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2 Background and objective REmap 2030 shows that biomass is a key resource in both the power and end-use sectors if the worldwide share of renewable energy is to be doubled by 2030. In 2010 around 80% of all renewable energy consumed in final energy was in the form of biomass, with half coming from traditional uses of biomass for heating and cooking IRENA prepared a working paper on bioenergy to analyze the bioenergy demand, supply and trade potentials as well as its supply costs at country and sector levels Affordability, supply security and sustainable sourcing of biomass are major concerns For each application (power generation, heating, transport fuel) the realizable potential of bioenergy is estimated The supply potential to meet this demand is estimated for seven types of feedstock as well as the related supply costs based on the bottom-up analysis of 116 countries The working paper also elaborates on the barriers to deployment and the technology and policy needs to realize these ambitious potentials

3 Process for identifying technology options in REmap 2030 REmap identifies renewable energy technology options that substitute conventional energy technologies, or traditional uses of biomass.

4 Current bioenergy use by sector Current global biomass use reached 56 EJ per year of which 62% was consumed in buildings, 15% in industry, 9% in transport, and 8% in the power and district heating sectors. Rapid growth was observed in transport sector amounting to 19%/year in the period 2000-2010 EJ

5 Bioenergy demand could double by 2030 If all the renewable energy options identified in REmap were implemented, primary biomass demand would double to 108 EJ/year by 2030. This would amount to 20% of global primary energy supply, and 60% of total final renewable energy use. Increased use of LIQUID BIOFUEL and CHP, reduction of TRADITIOAL BIOMASS are the major contributor for this transition.

6 Key factors to determine biomass feedstock supply Supply potential for primary bioenergy feedstocks is estimated by grouping different kinds of biomass into two major categories, namely “primary bioenergy” and “biomass residues & waste” Primary supply potential is based on “total land area and competing land use” and biomass residue & waste is based on the developments in “population and economic activity” (Primary determinant) -Consumption volume of main product (Affected by) -Population and economic activity (Primary determinant) -Land availability (Affected by) -Total land area -Competing land use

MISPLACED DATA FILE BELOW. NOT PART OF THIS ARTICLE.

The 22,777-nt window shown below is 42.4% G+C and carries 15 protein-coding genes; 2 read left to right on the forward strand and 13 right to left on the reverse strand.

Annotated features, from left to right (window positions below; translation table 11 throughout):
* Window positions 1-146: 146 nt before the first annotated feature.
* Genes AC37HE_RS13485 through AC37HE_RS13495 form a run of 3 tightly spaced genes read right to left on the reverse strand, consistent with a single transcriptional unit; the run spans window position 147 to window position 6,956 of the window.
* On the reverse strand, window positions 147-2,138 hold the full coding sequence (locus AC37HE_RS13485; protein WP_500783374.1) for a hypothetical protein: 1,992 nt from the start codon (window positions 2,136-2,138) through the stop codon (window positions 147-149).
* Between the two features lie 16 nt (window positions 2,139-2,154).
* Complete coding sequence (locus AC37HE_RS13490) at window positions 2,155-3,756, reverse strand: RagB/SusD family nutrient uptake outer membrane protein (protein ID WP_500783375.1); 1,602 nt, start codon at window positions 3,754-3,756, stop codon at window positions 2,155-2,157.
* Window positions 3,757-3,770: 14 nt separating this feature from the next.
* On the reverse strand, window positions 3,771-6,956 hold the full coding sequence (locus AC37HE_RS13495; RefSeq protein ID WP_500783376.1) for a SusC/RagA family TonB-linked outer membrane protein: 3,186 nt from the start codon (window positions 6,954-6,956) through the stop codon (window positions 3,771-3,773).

7 Is there enough biomass feedstock to meet growing demand in 2030? With the exception of Asia (accounting for 40% of the global demand), all regions can meet their demand from domestic biomass sources Whereas regions can meet their demand, individual countries may not fully meet their demand and will rely on trade from countries in the same region or even beyond

8 Biomass supply potentials by feedstock and region in 2030 Global biomass supply is estimated to reach 97-147 EJ/yr. Key feedstock and regions are: Africa: energy crops (5-7 EJ); Asia: residues & waste (15-32 EJ); North America: energy crops (7 EJ) and fuel wood (3 EJ); Latin America: energy crops (16 EJ); Europe: fuel wood (0.3-13 EJ) and energy crops (7 EJ)

9 Biomass feedstock supply volume and cost in 2030 Processing residues (USD 3-4 per GJ), harvesting residue (USD 5-6 per GJ), energy crop and wood resources (USD 7-17 per GJ) International trade of bioenergy could reach 23-43 EJ/year (energy crop and wood resource)

10 Summary of findings Biomass has an auspicious future with potential in all sectors, and demand doubling by 2030 to represent 60% of total renewable energy use Biomass applications will change over time, nearly a third will be used for power and district heat generation, 30% for liquid biofuels production, the remainder for heating/cooking in buildings and industry Global biomass supply is estimated to reach 97-147 EJ and international bioenergy trade to 20-40% of the global bioenergy demand by 2030 Domestic supply cost ranges between USD 3 and 17 per GJ Many sustainability and technology issues need to be researched in order to meet the demand and supply potentials estimated in this working paper Realizing a sustainable and affordable bioenergy system requires a mix of energy and resource policies at national and international levels as well as a diversification of the renewable energy system to reduce increasing dependency on bioenergy resources

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